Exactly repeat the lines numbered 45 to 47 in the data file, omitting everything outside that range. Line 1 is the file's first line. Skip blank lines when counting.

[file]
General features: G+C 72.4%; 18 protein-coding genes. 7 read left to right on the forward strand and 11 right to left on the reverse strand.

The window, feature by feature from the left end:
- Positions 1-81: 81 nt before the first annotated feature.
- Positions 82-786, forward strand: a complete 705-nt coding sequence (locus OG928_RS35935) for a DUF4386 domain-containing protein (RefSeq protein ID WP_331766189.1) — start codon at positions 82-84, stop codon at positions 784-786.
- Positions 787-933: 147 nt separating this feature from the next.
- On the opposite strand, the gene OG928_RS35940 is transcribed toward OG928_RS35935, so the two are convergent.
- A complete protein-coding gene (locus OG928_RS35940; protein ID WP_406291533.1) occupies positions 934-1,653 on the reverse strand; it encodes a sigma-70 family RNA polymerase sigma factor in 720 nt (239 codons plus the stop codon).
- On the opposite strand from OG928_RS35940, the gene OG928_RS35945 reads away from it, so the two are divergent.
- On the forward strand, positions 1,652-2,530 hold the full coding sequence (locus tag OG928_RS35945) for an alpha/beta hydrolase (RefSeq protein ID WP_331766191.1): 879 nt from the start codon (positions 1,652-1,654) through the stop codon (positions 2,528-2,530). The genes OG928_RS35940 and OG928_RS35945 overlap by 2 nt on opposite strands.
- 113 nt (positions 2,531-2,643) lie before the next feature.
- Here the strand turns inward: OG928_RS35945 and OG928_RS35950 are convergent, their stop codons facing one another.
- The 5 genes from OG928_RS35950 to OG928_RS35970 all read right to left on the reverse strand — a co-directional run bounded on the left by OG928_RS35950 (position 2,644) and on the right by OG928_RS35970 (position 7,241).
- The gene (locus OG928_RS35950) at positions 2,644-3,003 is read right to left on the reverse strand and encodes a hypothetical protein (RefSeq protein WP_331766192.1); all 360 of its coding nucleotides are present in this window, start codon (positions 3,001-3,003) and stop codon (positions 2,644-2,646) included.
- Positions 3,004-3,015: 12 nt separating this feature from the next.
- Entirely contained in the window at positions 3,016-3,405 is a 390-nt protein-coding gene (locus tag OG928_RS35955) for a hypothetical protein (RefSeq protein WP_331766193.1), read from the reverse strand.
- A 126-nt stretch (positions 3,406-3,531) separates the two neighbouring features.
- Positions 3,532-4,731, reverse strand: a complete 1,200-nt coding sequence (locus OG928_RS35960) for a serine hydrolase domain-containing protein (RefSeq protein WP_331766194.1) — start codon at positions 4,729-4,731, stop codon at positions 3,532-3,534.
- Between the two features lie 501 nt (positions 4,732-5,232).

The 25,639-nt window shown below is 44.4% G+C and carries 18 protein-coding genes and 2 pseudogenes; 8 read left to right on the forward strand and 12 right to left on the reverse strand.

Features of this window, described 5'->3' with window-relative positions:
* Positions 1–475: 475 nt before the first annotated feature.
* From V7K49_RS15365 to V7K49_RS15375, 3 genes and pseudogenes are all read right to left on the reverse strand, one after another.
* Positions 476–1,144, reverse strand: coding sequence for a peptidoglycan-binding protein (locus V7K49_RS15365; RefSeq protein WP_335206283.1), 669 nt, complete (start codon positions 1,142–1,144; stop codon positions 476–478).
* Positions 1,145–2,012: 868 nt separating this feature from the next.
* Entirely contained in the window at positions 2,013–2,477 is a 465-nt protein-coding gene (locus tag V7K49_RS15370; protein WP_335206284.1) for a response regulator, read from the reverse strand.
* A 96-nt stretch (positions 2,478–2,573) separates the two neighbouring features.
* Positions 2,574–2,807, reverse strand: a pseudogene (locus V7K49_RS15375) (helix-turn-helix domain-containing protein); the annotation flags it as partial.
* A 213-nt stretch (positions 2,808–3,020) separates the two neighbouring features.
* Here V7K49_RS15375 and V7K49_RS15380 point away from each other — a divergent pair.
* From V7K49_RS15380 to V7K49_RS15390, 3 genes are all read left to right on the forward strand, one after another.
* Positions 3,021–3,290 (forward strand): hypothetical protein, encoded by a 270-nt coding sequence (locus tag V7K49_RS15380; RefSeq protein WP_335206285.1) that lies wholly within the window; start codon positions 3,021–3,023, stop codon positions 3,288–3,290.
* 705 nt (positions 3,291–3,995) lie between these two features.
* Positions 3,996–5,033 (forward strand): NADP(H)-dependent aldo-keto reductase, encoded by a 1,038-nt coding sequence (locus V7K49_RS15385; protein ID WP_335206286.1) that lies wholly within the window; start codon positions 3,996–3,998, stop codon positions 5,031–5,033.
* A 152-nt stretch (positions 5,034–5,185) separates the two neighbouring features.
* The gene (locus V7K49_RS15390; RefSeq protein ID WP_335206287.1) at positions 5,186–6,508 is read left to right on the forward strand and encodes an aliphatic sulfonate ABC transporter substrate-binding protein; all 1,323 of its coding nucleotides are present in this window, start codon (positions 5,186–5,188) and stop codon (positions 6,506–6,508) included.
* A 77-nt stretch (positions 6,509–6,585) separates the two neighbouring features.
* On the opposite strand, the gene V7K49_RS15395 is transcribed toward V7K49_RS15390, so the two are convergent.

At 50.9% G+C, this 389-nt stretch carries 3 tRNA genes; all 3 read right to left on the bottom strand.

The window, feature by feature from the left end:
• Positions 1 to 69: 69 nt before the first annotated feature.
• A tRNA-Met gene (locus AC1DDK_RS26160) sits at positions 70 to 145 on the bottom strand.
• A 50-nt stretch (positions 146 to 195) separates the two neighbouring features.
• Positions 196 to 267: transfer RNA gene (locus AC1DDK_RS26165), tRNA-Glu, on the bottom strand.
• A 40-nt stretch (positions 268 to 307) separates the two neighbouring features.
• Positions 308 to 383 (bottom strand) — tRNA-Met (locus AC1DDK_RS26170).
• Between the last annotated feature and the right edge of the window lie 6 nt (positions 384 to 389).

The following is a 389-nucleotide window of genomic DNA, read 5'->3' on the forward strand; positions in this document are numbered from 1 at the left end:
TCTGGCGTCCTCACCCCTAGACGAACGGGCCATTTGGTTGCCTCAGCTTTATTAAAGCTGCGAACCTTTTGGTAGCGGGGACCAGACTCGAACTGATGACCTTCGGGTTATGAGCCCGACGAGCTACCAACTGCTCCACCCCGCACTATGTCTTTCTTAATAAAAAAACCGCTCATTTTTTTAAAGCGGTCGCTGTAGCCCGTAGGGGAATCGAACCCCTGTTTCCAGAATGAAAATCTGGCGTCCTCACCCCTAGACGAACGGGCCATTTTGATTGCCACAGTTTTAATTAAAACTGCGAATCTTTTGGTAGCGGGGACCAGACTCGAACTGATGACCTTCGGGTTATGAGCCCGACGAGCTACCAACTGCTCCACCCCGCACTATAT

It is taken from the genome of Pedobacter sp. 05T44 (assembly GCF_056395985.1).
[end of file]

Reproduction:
• Positions 308 to 383 (bottom strand) — tRNA-Met (locus AC1DDK_RS26170).
• Between the last annotated feature and the right edge of the window lie 6 nt (positions 384 to 389).

The following is a 389-nucleotide window of genomic DNA, read 5'->3' on the forward strand; positions in this document are numbered from 1 at the left end: